Update (21 May 2019): This event is now sold out.
At this point in his career, Adam Liaw has the luxury of picking exactly who he wants to work with. So it speaks volumes that the affable Masterchef winner, continued TV star and prolific food writer has been collaborating with multi-generational Victorian winemakers Brown Brothers for more than three years.
“It’s less of a company and more of a family,” says Liaw. “It’s one of Australia’s great family-run wine brands.”
That focus on family suits his own style, which is all about fresh, simple home cooking centred around a shared table. “You can make things taste good without spending a lot of money and putting in huge amounts of work,” he says. “We see eye to eye on what we do: focusing on quality while keeping it practical and reasonable.”
Founded in 1889 in Milawa, Brown Brothers has become emblematic of handcrafted wine that’s approachable and unpretentious. Its 1889 range, for which Liaw is range ambassador, showcases eight table wines specifically intended to be enjoyed while eating.
Seven of those wines will enjoy starring roles on May 23 when Broadsheet Kitchen hosts Perfectly Paired, a one-night event featuring a four-course Chinese dinner designed by Liaw and Brown Brothers in collaboration with Broadsheet Kitchen’s resident chef Matti Fallon (from DuNord’s Kitchen and Prince’s Pies) and Stuart McVeigh, executive chef at Saint Crispin, the current home of Broadsheet Kitchen.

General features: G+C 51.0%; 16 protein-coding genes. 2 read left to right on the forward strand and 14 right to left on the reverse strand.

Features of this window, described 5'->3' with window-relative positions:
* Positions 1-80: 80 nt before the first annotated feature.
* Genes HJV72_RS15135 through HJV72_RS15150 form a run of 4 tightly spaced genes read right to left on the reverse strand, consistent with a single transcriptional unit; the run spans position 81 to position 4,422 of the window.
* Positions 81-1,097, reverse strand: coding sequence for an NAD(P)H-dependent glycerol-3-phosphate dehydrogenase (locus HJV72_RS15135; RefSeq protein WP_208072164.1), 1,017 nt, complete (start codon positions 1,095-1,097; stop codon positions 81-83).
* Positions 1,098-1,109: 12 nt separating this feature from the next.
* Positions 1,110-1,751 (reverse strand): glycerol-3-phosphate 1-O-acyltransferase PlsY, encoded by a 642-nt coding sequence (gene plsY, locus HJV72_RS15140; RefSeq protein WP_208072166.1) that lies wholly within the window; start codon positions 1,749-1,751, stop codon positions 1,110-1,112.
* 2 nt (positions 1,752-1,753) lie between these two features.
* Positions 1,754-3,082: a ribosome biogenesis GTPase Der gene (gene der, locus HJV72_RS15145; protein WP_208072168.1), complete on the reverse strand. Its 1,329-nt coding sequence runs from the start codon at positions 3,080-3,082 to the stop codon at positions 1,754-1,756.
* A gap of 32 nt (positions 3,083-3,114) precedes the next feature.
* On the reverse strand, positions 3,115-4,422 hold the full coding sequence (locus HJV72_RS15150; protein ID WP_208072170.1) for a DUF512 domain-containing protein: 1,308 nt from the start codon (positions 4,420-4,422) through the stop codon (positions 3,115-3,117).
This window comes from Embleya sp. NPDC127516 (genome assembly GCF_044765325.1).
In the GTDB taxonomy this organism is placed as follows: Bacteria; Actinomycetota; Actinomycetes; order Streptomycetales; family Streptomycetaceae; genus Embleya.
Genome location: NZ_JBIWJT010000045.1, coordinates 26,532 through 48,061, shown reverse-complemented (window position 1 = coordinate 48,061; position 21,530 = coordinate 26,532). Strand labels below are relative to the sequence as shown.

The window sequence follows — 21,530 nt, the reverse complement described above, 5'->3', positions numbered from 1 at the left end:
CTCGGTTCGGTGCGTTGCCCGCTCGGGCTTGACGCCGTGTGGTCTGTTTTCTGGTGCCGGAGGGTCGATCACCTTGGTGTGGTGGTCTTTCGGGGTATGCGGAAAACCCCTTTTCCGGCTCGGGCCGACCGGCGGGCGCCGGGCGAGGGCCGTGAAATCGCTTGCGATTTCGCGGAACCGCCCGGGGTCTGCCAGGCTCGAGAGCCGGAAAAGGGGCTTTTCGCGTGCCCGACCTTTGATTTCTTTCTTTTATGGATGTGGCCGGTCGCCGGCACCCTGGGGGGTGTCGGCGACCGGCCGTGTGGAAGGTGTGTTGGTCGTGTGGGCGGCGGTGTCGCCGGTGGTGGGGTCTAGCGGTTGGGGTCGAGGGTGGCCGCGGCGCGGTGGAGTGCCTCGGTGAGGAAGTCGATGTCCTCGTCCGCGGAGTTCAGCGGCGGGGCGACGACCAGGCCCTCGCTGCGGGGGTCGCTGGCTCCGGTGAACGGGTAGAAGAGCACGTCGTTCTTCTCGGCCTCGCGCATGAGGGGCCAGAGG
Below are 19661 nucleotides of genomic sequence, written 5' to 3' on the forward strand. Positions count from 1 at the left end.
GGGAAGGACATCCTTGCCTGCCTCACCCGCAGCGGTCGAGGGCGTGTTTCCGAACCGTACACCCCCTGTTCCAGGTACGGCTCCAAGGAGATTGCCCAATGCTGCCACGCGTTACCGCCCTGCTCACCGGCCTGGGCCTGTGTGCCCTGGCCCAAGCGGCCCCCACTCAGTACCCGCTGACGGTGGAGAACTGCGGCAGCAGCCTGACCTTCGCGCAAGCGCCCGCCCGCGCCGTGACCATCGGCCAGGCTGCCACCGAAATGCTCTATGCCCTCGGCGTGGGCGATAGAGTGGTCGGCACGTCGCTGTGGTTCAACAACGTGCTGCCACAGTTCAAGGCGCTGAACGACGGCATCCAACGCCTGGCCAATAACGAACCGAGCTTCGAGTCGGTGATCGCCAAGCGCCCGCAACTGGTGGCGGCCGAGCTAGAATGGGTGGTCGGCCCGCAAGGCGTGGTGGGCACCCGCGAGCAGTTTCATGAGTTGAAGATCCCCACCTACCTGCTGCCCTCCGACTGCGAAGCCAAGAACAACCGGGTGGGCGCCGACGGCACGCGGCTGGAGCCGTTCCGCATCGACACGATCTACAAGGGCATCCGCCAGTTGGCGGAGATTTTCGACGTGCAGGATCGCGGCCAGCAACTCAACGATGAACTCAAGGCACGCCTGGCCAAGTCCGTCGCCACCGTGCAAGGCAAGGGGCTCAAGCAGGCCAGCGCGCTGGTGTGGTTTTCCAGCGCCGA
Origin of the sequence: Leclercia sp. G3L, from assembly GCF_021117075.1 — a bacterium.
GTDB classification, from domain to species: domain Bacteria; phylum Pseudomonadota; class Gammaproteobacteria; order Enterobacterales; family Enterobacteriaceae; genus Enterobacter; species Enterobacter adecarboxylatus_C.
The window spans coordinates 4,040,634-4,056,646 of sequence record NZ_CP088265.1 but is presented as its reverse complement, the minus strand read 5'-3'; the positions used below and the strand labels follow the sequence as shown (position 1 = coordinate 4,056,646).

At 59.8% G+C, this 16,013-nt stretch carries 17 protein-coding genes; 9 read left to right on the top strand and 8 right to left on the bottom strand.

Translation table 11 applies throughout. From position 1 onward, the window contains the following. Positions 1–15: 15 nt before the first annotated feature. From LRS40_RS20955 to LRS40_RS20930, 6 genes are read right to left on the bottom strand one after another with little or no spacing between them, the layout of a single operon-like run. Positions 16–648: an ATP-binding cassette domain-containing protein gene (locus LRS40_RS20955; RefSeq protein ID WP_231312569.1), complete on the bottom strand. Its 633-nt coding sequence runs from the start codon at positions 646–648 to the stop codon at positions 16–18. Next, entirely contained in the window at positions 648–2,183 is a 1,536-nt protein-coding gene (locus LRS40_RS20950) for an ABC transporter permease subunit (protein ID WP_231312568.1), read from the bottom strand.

“There were two guidelines we had to use,” says McVeigh. “Obviously matching it with the Brown Brothers 1889 range, but also keeping to the theme of Chinese food that we’re doing at Broadsheet Kitchen.”
The menu begins with a canapé of prawn and scallops dumpling with puffed tapioca, black garlic and pickled shiitake, matched to the 1889 Dry Rosé. For the entrée, a steamed egg custard with spanner crab and Liaw’s own homemade XO sauce will be paired with the pinot grigio and chardonnay. A main of roast pork with preserved plums and young ginger will share the stage with a pair of distinctive wines – tempranillo and malbec – while the ambitious dessert balances soft chocolate, cocoa nibs, quince and Szechuan pepper with shiraz and cabernet sauvignon.
“It’s a mix of Stu’s style and my style,” says Liaw, “but also a mix of restaurant style with more home-cooking style.” He cites a dumpling sauce that he’s been ageing for nearly five years, as well as that family-recipe XO sauce, which includes prosciutto and red chilli powder. As for the show-stopping dessert, it features a meringue that’s toasted with the Japanese oak charcoal Binchō-tan.
“We hope people are surprised at how bang-on the matches are,” says McVeigh. “If that happens, we’ve done our job well.”
This article is produced by Broadsheet in partnership with Brown Brothers.